Lawmaker wants to take $518 million intended for kids and vulnerable populations - and give it to Sound Transit

By MARIYA FROST  | 
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Apr 6, 2017

Yesterday, House leaders cancelled floor debate on their transportation budget proposal because Republicans prepared a series of budget amendments that would require Sound Transit to stop overvaluing vehicles and collecting billions in car tab overcharges.  

Some speculate the cancellation occurred because House Democrats, who say they want to reform Sound Transit, did not have the votes they needed to kill the amendments that would actually reform Sound Transit.

Others speculate lawmakers are thinking of adopting an idea from one Democratic senator, which would lower car tab fees, and would take $518 million in sales tax money for education and give it to Sound Transit.

The proposed striking amendment to Senate Bill 5893 would switch all car tab fees to the slightly lower depreciation schedule, but would also enable lawmakers to dip into the Puget Sound Taxpayer Accountability Account. The account was created in 2015 to fund:

“…educational services to improve educational outcomes in early learning, K-12, and higher education including, but not limited to, for youths that are low-income, homeless, or in foster care, or other vulnerable populations.”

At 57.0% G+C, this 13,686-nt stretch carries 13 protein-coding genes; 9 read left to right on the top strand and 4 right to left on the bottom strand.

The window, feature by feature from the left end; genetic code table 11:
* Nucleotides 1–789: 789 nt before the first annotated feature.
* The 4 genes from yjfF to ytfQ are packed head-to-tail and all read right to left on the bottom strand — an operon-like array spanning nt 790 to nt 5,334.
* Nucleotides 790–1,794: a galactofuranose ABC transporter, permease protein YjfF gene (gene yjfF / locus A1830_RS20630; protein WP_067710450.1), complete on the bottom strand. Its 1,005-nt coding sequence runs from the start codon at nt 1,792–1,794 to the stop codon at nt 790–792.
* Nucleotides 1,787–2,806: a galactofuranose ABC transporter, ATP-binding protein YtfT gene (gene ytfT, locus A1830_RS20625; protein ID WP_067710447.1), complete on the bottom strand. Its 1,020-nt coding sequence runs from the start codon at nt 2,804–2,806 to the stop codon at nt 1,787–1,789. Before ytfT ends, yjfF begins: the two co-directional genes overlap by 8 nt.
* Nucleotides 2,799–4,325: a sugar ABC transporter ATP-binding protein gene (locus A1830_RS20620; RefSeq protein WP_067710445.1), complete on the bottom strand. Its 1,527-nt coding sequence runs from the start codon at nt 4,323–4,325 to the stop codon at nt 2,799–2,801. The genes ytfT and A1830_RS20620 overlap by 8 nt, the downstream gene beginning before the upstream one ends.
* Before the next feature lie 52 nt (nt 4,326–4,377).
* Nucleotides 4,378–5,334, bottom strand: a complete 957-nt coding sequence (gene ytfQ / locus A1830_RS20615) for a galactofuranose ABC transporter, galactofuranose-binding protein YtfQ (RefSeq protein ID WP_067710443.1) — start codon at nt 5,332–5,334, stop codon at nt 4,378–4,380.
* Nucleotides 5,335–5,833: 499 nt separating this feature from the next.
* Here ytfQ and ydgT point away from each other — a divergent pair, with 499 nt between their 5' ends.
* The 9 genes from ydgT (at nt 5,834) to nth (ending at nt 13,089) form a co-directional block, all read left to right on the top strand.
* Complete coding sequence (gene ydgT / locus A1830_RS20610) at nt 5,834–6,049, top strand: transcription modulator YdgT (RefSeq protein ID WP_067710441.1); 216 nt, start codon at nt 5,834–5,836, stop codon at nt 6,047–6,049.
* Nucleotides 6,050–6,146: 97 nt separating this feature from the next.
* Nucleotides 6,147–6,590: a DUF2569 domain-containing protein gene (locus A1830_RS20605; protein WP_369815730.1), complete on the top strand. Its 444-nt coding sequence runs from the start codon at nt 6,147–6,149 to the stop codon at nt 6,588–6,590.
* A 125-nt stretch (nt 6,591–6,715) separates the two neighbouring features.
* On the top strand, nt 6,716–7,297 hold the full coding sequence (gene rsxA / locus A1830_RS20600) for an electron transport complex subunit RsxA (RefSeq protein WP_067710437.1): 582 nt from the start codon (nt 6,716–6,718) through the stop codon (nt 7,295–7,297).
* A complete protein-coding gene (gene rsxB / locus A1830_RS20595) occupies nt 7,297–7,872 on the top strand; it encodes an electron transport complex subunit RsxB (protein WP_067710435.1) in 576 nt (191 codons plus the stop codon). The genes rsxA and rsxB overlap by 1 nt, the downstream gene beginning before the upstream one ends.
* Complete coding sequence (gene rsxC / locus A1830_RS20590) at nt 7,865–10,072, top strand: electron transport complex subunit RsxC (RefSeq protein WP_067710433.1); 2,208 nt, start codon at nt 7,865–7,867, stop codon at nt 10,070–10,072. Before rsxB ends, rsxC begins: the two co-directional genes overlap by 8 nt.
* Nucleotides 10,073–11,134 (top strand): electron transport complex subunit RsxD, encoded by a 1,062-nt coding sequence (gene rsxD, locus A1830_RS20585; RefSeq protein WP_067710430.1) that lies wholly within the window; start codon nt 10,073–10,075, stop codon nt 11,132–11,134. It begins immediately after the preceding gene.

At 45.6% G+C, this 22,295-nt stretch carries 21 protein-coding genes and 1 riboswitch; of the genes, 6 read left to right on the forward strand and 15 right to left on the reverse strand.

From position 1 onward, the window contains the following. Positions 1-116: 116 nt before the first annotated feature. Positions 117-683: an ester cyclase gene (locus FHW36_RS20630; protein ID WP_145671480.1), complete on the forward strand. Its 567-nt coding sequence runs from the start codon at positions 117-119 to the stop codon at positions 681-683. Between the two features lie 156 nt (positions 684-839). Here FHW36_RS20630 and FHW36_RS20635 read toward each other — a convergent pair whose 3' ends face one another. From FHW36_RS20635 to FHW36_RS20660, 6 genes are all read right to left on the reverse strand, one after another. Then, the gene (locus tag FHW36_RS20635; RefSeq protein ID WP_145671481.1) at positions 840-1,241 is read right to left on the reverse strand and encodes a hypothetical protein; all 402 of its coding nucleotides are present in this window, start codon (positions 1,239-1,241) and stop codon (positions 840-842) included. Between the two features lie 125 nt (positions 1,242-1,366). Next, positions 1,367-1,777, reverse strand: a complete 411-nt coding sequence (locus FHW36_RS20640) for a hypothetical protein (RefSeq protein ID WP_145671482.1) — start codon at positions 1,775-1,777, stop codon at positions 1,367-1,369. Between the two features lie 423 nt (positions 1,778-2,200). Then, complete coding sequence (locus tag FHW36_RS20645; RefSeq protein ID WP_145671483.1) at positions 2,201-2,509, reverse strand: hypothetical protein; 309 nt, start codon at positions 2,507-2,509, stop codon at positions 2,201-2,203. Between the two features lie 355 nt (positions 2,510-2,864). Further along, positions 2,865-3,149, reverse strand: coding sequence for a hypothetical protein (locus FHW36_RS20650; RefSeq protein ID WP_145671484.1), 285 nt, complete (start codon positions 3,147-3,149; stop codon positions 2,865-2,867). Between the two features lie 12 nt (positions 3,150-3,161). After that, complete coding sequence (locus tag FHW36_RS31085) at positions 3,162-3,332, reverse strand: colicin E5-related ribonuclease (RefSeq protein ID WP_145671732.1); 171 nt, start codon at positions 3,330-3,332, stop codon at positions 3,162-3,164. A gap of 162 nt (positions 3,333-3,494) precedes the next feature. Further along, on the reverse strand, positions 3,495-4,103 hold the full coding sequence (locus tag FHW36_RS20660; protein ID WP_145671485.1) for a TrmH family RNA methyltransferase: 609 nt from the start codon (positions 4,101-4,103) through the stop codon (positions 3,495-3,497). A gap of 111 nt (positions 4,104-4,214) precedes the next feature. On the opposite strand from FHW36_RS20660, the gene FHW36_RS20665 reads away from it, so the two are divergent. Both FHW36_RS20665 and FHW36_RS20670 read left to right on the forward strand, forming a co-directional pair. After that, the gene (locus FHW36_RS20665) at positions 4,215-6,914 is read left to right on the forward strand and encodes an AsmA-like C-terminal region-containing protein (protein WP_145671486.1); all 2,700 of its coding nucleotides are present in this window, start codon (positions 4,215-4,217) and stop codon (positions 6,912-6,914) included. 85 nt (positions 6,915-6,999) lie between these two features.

According to The Seattle Times, although funds go to counties in the Sound Transit taxing district, King County expects to receive more than half of the funds, or about $300 million. However, rather than making “preschool more affordable” or “keeping homeless children in their neighborhood schools” or “helping foster kids go on to college” or filling “gaps for some really vulnerable students” – some lawmakers seem more concerned with Sound Transit’s financial welfare, despite the public outcry from their own constituents.

This is a curious and disappointing amendment from a legislator who just recently said that “we should not balance the budget on the backs of our most vulnerable.”

Lawmakers can increase public trust by eliminating Sound Transit’s unfair vehicle valuation method and reducing car tab taxes. Giving Sound Transit a $518 million-dollar reward for overcharging taxpayers, to the detriment of kids and our most vulnerable populations, would have the exact opposite effect.